“Swenson’s Mayo Clinic colleagues have studied physician camaraderie and commensality or sharing a meal together. “Basically, if doctors get together and talk about professionalism—what’s your best patient story ever—their cortisol levels go down, joy goes up, emotional exhaustion goes down, social isolation goes down, positive feelings about the organization goes up, all from spending time over a meal talking with colleagues about life as a professional. We’ve lost track of that.”
When I entered practice, the doctors in the group had a Monday lunch in the basement, but attendance dwindled as the older members retired, and the practice stopped more than 20 years ago. Now we have trouble even getting the group together to talk about what is going on, and there is no question that esprit d’corps has been much reduced. For a generation for whom “joining” is not a common activity, it has proven difficult to figure out a way to break through the isolation.
A related symptom is direct conversation about patient problems. When I needed a consultation, I thought it helpful to let my consultant know what was going on, what the issue was, and what I needed them to help with. Then it became common to have the ward clerk call and give you a patient name and room number, eventually replaced by an electronic notice in the computer. When some of the specialists complained, the response was an encrypted text message. I have even seen ads on medical websites arguing if you are still using the telephone you are hopelessly out of date and wasting time. But more than just data transmission takes place during a phone conversation—relationships are built. I remember calling one of my consultants late on a Sunday evening, during which I reported new lab results to him. His comment: “Boy, he must be sick for you to order lab. I’m on my way.”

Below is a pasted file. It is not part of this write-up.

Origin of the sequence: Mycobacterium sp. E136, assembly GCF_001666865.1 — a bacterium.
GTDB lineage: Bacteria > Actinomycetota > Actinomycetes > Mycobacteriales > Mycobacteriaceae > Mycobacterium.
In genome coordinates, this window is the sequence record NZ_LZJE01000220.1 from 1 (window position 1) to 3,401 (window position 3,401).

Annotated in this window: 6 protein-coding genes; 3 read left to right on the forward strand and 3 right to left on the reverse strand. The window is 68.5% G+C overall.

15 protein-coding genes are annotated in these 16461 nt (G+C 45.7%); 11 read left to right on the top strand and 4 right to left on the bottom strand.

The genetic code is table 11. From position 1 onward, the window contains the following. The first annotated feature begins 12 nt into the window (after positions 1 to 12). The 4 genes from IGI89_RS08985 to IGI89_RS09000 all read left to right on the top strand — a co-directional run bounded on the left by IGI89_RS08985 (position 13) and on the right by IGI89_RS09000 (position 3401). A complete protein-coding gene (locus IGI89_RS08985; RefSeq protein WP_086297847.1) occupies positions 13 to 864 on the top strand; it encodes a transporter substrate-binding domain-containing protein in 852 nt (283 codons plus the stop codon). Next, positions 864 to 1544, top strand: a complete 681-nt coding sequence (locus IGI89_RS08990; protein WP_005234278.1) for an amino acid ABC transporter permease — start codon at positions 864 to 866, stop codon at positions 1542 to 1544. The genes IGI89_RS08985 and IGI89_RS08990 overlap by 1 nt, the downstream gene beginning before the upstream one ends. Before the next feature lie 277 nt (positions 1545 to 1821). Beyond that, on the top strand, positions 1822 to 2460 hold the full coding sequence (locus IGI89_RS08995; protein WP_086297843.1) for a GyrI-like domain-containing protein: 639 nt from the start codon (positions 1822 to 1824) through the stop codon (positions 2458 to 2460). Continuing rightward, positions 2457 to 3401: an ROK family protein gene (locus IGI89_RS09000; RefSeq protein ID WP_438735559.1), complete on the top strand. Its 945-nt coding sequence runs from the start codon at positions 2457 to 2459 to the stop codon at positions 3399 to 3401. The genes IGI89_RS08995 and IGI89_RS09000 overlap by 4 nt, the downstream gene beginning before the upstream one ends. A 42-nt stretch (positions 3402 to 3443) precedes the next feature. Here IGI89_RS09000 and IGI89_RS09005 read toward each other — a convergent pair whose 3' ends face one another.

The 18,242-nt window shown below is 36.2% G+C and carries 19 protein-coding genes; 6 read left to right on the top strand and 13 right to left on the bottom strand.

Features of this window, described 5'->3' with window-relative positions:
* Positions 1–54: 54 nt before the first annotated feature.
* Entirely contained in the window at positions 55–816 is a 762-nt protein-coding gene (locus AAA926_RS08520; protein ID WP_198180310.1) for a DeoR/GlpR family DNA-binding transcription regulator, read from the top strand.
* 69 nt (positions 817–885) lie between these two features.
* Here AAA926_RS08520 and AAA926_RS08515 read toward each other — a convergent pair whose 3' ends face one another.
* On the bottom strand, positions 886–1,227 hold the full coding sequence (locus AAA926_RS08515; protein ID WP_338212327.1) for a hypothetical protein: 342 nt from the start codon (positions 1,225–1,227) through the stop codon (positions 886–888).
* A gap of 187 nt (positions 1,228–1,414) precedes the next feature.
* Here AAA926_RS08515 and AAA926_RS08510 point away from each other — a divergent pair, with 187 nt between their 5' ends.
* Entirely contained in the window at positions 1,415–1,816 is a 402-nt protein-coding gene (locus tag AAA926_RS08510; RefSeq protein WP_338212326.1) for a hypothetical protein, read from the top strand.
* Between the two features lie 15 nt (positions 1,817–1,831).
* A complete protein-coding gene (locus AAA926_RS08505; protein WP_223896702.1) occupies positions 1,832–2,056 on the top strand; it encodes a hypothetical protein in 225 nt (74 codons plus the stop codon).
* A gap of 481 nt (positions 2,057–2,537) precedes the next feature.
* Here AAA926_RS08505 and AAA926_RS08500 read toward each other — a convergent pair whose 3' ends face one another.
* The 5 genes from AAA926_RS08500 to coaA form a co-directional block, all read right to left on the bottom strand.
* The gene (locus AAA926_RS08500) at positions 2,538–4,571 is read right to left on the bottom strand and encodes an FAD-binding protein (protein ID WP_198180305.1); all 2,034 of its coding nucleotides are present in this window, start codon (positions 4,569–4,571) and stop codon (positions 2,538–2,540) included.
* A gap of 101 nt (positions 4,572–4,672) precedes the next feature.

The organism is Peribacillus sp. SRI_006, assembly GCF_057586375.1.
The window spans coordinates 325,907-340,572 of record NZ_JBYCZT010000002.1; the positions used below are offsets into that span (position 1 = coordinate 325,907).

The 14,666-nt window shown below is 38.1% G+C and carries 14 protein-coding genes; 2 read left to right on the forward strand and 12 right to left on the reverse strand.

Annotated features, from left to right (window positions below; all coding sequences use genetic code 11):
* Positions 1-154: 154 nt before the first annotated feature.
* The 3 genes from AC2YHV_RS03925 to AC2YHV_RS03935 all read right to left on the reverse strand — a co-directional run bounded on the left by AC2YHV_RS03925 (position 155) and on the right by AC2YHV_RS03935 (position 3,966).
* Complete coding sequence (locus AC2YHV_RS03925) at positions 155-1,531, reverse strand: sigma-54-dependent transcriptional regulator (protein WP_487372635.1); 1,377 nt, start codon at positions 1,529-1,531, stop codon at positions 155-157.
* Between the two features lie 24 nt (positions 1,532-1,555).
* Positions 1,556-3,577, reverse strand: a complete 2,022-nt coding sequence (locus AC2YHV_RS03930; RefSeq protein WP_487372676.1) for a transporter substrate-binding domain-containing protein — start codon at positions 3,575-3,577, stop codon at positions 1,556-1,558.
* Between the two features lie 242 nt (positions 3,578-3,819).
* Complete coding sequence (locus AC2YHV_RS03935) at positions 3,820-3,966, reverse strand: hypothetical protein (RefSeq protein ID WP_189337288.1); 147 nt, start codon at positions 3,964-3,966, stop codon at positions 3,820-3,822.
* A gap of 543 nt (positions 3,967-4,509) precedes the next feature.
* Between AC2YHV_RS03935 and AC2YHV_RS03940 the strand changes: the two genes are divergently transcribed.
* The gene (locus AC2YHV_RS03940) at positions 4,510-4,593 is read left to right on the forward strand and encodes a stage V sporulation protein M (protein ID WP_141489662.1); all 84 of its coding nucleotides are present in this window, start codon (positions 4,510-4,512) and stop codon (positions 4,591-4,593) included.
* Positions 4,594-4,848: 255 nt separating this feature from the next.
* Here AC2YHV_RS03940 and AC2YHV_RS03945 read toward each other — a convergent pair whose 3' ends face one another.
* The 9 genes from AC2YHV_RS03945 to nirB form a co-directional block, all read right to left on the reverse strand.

Perhaps it is just the season of the year, but it strikes me that all three articles are a return to the past—a recognition that medicine is as much art as science. Yes, we need the science and our patients have benefitted from scientific advances. And the days when “medical necessity” was defined by individual physicians is gone forever. But the art of medicine has been given short shrift, and now “data scientists” are beginning to realize it is important, too. Dr. Hallenbeck, who was chief of general surgery when I was a medical student, used to say he could train a monkey to do the operation—it took a surgeon to decide if the operation was necessary or helpful. Nowadays we would probably say a robot programed with artificial intelligence rather than a monkey, but the idea persists. Unfortunately, far too many physicians have been programmed to believe the technically correct answer, being a pre-programmed robot if you will, is the “right” answer, independently of patient context. To do otherwise is to be too subjective. Except that it isn’t. Scientific advances may change the boundary for uncertainty, but we will not eliminate it. Trying to eliminate the human element hasn’t reduced costs and won’t. To everything there is a season. Maybe this is the time to recapture the art of medicine to complement the science.
25 November 2018
 Chang S, Lee TH. Beyond Evidence-Based Medicine. N Engl J Med 2018;379(21):1983-1985. doi: 10.1056/NEJMp1806984.
 Schiff GD, Martin SA, Eidelman DH, et. al. Ten Principles for Conservative, Care-Full Diagnosis. Ann Intern Med 2018;169(9):643-645. doi. 10.7326/M18-1468.
 Swenson S, O’Connor M, Lee TH. Changing the Culture of Medicine: A Starting Point. 25 July 2018. Accessed online at https://catalyst.nejm.org/videos/changing-culture-of-medicine/?utm_cam.